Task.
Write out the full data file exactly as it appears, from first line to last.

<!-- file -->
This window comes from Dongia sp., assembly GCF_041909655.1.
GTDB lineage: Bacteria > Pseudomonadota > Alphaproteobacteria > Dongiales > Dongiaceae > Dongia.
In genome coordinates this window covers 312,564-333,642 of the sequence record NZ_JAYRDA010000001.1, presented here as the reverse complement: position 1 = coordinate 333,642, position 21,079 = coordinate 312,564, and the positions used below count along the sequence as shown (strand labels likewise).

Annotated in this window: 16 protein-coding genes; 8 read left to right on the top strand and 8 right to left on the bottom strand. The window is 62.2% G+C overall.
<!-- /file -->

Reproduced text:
This window comes from Dongia sp., assembly GCF_041909655.1.
GTDB lineage: Bacteria > Pseudomonadota > Alphaproteobacteria > Dongiales > Dongiaceae > Dongia.
In genome coordinates this window covers 312,564-333,642 of the sequence record NZ_JAYRDA010000001.1, presented here as the reverse complement: position 1 = coordinate 333,642, position 21,079 = coordinate 312,564, and the positions used below count along the sequence as shown (strand labels likewise).

Annotated in this window: 16 protein-coding genes; 8 read left to right on the top strand and 8 right to left on the bottom strand. The window is 62.2% G+C overall.